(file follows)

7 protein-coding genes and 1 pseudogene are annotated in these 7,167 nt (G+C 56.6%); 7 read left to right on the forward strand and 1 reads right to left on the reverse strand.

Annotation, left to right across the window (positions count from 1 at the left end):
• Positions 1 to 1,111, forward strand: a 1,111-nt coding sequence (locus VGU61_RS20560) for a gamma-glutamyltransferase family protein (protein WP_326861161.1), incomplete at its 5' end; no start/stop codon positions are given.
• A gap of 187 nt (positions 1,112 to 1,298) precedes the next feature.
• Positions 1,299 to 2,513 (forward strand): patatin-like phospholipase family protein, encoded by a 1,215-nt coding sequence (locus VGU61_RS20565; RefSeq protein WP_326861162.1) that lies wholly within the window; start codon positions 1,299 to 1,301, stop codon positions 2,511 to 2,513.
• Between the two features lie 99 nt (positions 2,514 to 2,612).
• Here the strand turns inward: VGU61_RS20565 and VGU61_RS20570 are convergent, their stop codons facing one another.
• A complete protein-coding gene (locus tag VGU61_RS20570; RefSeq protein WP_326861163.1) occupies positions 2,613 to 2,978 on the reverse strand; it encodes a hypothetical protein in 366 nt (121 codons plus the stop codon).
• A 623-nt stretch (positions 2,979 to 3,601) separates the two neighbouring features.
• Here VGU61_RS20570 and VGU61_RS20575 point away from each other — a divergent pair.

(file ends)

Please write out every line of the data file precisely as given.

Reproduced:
7 protein-coding genes and 1 pseudogene are annotated in these 7,167 nt (G+C 56.6%); 7 read left to right on the forward strand and 1 reads right to left on the reverse strand.

Annotation, left to right across the window (positions count from 1 at the left end):
• Positions 1 to 1,111, forward strand: a 1,111-nt coding sequence (locus VGU61_RS20560) for a gamma-glutamyltransferase family protein (protein WP_326861161.1), incomplete at its 5' end; no start/stop codon positions are given.
• A gap of 187 nt (positions 1,112 to 1,298) precedes the next feature.
• Positions 1,299 to 2,513 (forward strand): patatin-like phospholipase family protein, encoded by a 1,215-nt coding sequence (locus VGU61_RS20565; RefSeq protein WP_326861162.1) that lies wholly within the window; start codon positions 1,299 to 1,301, stop codon positions 2,511 to 2,513.
• Between the two features lie 99 nt (positions 2,514 to 2,612).
• Here the strand turns inward: VGU61_RS20565 and VGU61_RS20570 are convergent, their stop codons facing one another.
• A complete protein-coding gene (locus tag VGU61_RS20570; RefSeq protein WP_326861163.1) occupies positions 2,613 to 2,978 on the reverse strand; it encodes a hypothetical protein in 366 nt (121 codons plus the stop codon).
• A 623-nt stretch (positions 2,979 to 3,601) separates the two neighbouring features.
• Here VGU61_RS20570 and VGU61_RS20575 point away from each other — a divergent pair.